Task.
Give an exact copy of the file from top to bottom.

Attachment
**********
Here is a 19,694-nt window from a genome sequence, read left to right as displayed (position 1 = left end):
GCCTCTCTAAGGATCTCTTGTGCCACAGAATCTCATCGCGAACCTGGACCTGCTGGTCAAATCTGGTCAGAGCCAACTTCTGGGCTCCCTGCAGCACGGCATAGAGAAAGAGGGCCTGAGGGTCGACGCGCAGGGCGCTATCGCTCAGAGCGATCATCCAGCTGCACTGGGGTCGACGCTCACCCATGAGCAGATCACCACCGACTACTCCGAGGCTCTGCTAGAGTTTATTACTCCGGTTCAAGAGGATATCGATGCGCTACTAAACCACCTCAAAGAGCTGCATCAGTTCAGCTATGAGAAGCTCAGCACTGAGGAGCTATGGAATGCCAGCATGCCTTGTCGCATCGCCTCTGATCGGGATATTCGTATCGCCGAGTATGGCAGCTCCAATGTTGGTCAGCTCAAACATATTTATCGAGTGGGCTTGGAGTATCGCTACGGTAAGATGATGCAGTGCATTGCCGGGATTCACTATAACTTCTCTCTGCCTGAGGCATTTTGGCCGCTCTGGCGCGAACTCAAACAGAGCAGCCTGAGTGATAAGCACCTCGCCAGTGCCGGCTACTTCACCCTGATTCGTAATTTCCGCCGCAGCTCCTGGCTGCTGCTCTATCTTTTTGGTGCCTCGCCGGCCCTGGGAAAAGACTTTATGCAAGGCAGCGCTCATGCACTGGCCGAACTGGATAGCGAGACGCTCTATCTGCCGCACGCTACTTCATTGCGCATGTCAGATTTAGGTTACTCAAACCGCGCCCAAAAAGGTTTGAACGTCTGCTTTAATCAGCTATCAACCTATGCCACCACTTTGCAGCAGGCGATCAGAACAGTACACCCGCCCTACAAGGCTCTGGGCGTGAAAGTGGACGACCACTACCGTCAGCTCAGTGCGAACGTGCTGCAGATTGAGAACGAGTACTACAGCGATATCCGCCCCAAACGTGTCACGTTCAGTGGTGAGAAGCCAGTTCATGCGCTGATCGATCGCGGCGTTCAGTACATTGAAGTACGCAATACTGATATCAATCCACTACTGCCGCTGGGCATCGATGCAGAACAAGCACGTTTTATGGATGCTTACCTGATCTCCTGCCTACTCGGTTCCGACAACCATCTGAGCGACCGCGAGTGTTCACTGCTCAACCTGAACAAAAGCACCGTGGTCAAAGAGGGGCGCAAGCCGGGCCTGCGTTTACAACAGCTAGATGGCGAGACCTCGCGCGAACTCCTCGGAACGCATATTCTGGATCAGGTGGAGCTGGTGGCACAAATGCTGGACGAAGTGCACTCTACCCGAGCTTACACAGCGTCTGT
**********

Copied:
Here is a 19,694-nt window from a genome sequence, read left to right as displayed (position 1 = left end):
GCCTCTCTAAGGATCTCTTGTGCCACAGAATCTCATCGCGAACCTGGACCTGCTGGTCAAATCTGGTCAGAGCCAACTTCTGGGCTCCCTGCAGCACGGCATAGAGAAAGAGGGCCTGAGGGTCGACGCGCAGGGCGCTATCGCTCAGAGCGATCATCCAGCTGCACTGGGGTCGACGCTCACCCATGAGCAGATCACCACCGACTACTCCGAGGCTCTGCTAGAGTTTATTACTCCGGTTCAAGAGGATATCGATGCGCTACTAAACCACCTCAAAGAGCTGCATCAGTTCAGCTATGAGAAGCTCAGCACTGAGGAGCTATGGAATGCCAGCATGCCTTGTCGCATCGCCTCTGATCGGGATATTCGTATCGCCGAGTATGGCAGCTCCAATGTTGGTCAGCTCAAACATATTTATCGAGTGGGCTTGGAGTATCGCTACGGTAAGATGATGCAGTGCATTGCCGGGATTCACTATAACTTCTCTCTGCCTGAGGCATTTTGGCCGCTCTGGCGCGAACTCAAACAGAGCAGCCTGAGTGATAAGCACCTCGCCAGTGCCGGCTACTTCACCCTGATTCGTAATTTCCGCCGCAGCTCCTGGCTGCTGCTCTATCTTTTTGGTGCCTCGCCGGCCCTGGGAAAAGACTTTATGCAAGGCAGCGCTCATGCACTGGCCGAACTGGATAGCGAGACGCTCTATCTGCCGCACGCTACTTCATTGCGCATGTCAGATTTAGGTTACTCAAACCGCGCCCAAAAAGGTTTGAACGTCTGCTTTAATCAGCTATCAACCTATGCCACCACTTTGCAGCAGGCGATCAGAACAGTACACCCGCCCTACAAGGCTCTGGGCGTGAAAGTGGACGACCACTACCGTCAGCTCAGTGCGAACGTGCTGCAGATTGAGAACGAGTACTACAGCGATATCCGCCCCAAACGTGTCACGTTCAGTGGTGAGAAGCCAGTTCATGCGCTGATCGATCGCGGCGTTCAGTACATTGAAGTACGCAATACTGATATCAATCCACTACTGCCGCTGGGCATCGATGCAGAACAAGCACGTTTTATGGATGCTTACCTGATCTCCTGCCTACTCGGTTCCGACAACCATCTGAGCGACCGCGAGTGTTCACTGCTCAACCTGAACAAAAGCACCGTGGTCAAAGAGGGGCGCAAGCCGGGCCTGCGTTTACAACAGCTAGATGGCGAGACCTCGCGCGAACTCCTCGGAACGCATATTCTGGATCAGGTGGAGCTGGTGGCACAAATGCTGGACGAAGTGCACTCTACCCGAGCTTACACAGCGTCTGT